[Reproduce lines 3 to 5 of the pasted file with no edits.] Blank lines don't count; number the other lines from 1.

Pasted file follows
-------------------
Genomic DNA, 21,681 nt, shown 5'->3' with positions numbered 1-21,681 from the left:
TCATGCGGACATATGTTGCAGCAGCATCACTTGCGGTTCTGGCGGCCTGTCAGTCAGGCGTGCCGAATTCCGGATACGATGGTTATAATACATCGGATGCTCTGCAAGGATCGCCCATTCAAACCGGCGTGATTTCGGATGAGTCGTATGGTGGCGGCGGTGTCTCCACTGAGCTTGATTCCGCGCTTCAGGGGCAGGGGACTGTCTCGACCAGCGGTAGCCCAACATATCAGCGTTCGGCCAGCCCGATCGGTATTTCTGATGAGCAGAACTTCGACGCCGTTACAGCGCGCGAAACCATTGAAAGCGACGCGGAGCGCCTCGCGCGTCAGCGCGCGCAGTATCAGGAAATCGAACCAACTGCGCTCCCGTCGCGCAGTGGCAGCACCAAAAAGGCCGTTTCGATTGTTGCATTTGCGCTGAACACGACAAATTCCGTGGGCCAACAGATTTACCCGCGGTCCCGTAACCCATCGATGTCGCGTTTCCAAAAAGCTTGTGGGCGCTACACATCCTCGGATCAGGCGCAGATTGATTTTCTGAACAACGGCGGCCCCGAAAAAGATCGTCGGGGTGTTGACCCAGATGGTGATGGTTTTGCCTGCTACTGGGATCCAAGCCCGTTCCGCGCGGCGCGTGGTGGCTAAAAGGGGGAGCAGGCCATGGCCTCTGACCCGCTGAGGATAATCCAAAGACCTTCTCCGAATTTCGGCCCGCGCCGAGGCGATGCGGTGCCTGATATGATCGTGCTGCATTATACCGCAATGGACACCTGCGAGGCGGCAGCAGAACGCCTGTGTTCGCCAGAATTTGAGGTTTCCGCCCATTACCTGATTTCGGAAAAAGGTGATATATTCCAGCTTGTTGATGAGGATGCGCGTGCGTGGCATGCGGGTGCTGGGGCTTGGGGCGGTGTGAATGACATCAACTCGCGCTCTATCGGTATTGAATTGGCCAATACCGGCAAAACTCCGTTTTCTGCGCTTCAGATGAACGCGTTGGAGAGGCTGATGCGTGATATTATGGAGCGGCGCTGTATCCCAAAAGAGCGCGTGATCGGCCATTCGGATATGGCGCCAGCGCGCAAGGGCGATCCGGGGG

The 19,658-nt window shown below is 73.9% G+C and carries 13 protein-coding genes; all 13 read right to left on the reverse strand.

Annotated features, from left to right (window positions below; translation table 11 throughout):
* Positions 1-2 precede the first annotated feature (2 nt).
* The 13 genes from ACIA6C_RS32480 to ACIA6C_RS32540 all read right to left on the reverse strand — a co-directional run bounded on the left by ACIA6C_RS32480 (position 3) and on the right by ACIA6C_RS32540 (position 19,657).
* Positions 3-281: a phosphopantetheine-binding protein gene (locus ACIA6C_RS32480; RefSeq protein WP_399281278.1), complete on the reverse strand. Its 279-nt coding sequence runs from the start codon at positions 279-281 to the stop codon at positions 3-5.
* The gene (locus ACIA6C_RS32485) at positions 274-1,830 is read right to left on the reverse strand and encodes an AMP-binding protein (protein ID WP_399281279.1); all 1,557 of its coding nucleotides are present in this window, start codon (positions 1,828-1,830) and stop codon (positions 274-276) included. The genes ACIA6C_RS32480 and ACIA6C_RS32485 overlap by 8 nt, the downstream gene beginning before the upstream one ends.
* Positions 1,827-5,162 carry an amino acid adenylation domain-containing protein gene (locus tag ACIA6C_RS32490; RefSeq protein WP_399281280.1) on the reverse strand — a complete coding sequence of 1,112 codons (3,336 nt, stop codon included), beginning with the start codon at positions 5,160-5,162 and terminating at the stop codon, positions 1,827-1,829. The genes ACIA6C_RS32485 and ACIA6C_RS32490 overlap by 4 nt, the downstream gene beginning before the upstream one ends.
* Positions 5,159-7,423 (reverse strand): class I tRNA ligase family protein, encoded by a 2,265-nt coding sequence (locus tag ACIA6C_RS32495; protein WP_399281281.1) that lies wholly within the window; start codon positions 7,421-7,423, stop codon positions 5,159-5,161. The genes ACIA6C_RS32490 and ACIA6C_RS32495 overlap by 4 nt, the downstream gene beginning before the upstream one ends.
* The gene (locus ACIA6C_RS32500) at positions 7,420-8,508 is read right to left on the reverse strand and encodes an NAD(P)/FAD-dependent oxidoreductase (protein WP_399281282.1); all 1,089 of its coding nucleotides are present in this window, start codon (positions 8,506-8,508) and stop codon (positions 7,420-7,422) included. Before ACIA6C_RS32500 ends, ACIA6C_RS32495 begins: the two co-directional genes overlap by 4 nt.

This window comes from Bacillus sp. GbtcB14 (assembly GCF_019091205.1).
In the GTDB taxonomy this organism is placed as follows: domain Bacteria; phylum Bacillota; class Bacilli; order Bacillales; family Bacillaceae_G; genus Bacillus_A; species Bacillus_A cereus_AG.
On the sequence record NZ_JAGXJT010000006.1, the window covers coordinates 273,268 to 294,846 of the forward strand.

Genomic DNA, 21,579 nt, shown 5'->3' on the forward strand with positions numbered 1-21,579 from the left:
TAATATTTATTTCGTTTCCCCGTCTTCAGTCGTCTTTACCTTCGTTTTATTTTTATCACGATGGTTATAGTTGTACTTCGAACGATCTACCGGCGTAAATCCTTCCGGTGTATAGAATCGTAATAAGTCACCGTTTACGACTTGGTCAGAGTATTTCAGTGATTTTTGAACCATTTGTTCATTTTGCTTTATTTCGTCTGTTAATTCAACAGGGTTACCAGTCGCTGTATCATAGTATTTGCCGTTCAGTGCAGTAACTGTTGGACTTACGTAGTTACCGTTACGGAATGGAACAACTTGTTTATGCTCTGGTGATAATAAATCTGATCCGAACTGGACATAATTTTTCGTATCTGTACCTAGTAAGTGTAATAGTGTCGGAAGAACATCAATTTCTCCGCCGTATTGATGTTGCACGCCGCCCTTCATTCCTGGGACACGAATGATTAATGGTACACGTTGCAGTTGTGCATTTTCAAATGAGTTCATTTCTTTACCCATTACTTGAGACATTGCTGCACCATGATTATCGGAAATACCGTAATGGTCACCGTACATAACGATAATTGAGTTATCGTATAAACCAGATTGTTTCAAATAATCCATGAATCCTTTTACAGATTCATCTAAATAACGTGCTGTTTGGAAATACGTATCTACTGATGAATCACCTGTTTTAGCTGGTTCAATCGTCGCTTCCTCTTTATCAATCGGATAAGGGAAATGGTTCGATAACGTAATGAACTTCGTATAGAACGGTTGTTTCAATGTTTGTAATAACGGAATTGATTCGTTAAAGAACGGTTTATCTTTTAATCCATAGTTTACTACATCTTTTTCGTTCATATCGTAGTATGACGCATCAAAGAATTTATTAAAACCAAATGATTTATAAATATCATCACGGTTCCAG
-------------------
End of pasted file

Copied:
The 19,658-nt window shown below is 73.9% G+C and carries 13 protein-coding genes; all 13 read right to left on the reverse strand.

Annotated features, from left to right (window positions below; translation table 11 throughout):
* Positions 1-2 precede the first annotated feature (2 nt).